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Why Do Some Plants Remain Dry Under Water?

Postdoctoral Fellowship | 02/05/2016

This researcher has received a grant from the Carlsberg Foundation to conduct research on how to make plants more ‘waterproof’. This will enhance survival of floods as such extreme events will be more frequent in the future.

Plants that remain dry under water could be very relevant in the perspective of a future climate. Postdoc Dennis Konnerup has received a grant from the Carlsberg Foundation to conduct research on how to make plants more ‘waterproof’. This will enhance survival of floods as such extreme events will be more frequent in the future.

Climate change will in many places be accompanied by more frequent and more severe rainfall events, which can flood fields causing loss of crops. As for other organisms, it is also a challenge for plants to stay under water for long periods. Especially ‘breathing’, i.e. exchange of oxygen and carbon dioxide is more difficult in water compared to in air. While some plants do not have any adaptations to surviving under water, others have developed water-repellent leaves on which a layer of air forms, when they are under water. This phenomenon is called a gas film and facilitates exchange of gases and hence survival under water. Studying this mechanism in greater depth could have importance to design of ‘waterproof crops’ and thus agriculture in the future. 

“If we can breed crops that can survive temporary flooding, this will enhance our possibilities of supporting the world’s growing population in the future significantly,” explains postdoc Dennis Konnerup, Freshwater Biological Laboratory, University of Copenhagen. 

Plants With Special Properties Under Water

Some plants have the ability to remain dry, even when under water – an ability similar to water-repellent clothes, where water drops just bounce off. This mechanism is due to a super-hydrophobic surface (see Box) of the leaves, which gives them a silvery look, when they are submerged. This is because of a thin layer of air surrounding the leaves under water, also called a gas film. In 2008, associate professor Ole Pedersen from University of Copenhagen in collaboration with the Australian professor Tim Colmer discovered that the gas film is of advantage to plants that are completely submerged. The reason to this is because it is much easier for the plants with gas films to exchange oxygen and carbon dioxide with the surrounding floodwater, and therefore they have a much better chance of surviving floods. The gas films provide a large gas-water interface, which oxygen and carbon dioxide can diffuse into and then from the gas film into the leaf through apertures called stomata. The stomata remain open when a gas film is present and the plants are therefore still functional even under water. This means that the plant is able to keep an efficient gas exchange with the surroundings although it is submerged.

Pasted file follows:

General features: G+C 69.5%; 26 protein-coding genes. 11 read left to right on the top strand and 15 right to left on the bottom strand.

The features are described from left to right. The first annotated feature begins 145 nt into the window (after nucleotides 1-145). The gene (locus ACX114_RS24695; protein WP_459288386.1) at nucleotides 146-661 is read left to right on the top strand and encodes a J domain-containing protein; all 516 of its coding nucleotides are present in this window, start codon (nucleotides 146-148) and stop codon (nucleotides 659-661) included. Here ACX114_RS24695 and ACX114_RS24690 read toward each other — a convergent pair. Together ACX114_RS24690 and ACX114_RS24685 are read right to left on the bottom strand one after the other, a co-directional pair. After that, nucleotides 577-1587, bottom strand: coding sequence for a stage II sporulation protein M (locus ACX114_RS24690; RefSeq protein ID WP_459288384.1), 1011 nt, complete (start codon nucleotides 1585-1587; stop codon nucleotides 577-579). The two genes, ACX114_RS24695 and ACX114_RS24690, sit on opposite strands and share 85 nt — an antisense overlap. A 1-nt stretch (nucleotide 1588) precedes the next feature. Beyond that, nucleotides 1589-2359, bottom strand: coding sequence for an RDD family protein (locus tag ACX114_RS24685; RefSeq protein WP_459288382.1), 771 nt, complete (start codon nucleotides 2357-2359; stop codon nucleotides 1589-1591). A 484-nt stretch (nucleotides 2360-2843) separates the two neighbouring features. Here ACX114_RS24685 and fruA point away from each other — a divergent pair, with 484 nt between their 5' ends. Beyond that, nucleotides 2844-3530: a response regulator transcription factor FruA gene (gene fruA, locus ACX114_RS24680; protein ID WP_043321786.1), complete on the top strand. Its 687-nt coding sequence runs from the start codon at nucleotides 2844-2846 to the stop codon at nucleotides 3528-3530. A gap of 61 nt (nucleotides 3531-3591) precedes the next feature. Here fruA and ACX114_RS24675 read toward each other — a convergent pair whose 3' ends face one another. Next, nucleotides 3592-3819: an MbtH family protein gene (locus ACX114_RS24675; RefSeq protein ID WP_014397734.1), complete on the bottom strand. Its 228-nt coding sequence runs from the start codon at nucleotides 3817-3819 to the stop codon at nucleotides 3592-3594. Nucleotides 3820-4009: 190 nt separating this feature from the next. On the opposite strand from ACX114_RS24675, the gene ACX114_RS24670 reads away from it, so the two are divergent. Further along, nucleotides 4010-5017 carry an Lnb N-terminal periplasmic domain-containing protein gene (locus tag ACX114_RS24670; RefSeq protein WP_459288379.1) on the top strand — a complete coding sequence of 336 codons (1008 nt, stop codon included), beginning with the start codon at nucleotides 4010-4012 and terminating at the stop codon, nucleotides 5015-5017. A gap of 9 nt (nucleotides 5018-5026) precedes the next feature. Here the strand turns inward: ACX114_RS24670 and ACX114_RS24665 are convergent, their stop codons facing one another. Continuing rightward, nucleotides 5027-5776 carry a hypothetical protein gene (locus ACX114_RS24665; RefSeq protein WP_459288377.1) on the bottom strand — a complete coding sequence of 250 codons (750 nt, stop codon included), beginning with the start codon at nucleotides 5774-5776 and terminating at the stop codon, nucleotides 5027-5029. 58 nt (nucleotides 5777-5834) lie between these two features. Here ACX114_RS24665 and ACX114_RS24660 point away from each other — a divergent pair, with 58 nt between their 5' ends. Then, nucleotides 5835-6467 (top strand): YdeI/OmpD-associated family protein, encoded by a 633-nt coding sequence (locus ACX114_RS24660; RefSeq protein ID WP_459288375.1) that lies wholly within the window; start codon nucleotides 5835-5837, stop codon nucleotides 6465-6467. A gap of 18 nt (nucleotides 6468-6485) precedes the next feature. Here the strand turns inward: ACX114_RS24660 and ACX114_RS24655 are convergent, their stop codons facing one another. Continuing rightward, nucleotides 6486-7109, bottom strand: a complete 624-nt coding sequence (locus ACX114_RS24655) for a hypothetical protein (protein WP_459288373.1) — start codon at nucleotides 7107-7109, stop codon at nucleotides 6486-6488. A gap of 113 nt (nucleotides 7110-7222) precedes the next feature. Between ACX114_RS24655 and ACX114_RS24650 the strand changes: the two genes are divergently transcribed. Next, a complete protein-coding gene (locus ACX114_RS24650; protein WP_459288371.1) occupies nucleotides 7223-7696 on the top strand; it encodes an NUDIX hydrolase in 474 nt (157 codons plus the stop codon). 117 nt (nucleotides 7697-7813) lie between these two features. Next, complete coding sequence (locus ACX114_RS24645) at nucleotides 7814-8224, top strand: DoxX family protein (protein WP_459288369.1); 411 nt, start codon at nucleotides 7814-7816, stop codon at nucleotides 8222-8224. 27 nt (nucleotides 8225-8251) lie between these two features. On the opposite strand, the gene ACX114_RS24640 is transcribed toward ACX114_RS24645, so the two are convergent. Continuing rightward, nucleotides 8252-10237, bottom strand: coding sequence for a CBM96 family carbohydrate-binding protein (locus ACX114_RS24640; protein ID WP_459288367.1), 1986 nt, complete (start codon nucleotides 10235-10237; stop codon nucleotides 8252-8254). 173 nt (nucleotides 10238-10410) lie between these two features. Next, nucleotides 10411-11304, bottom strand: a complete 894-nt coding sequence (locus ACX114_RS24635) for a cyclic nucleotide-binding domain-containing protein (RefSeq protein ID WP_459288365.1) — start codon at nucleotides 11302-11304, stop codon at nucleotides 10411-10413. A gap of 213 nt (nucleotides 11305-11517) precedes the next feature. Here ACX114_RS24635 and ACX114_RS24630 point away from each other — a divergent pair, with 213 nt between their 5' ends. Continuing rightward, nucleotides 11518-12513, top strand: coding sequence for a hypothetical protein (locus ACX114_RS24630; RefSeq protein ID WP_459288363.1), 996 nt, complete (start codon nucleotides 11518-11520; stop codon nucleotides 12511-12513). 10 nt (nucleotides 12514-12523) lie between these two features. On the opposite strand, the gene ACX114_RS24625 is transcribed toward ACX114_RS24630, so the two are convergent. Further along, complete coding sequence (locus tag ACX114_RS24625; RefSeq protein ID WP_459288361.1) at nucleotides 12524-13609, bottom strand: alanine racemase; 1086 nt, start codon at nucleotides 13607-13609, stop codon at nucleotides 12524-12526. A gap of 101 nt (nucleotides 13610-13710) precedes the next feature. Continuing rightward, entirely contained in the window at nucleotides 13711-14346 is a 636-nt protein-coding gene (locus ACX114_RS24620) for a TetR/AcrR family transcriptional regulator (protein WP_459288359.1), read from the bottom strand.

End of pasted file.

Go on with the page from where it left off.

Dennis Konnerup explains: 

“We don’t know the foundation for forming a stable and well-functioning gas film in wild plants, which are completely submerged by floods on a regular basis.”

The studies made so far have shown that there are large differences between species in terms of how long they can retain the gas film. Some species lose the gas film after a few days under water whereas others can retain it for several weeks.

“We are not sure why the species with gas films differ so much in their ability to retain it,” Dennis Konnerup says, but claims one reason: “One hypothesis is that it is a certain structure of the leaf surface that determines how well the gas films are retained. However, we still don’t know if these leaf structures change, when the plants are submerged.”

An alternative explanation is that the conditions in the floodwater determine how long the plants can retain the gas film – cool and CO2-enriched water is believed to give optimal conditions for forming and retaining a gas film.

CO2-response curve for rice (Oryza sativa) with photosynthesis as a function of CO2 concentration. The figure shows net photosynthesis under water for leaf segments with intact gas films or with the gas films experimentally removed by brushing the leaf with a dilute detergent that removes the surface tension, so the leaf is not super-hydrophobic anymore. These data demonstrate how efficient the gas film is in facilitating the gas exchange with the surrounding floodwater: in leaves with gas films, photosynthesis is saturated (reaches the maximum) already at 400 mmol m-3, whereas leaves without gas films become saturated at 2000 mmol m-3. (Pedersen et al. (2009)).

Wheat and Flooding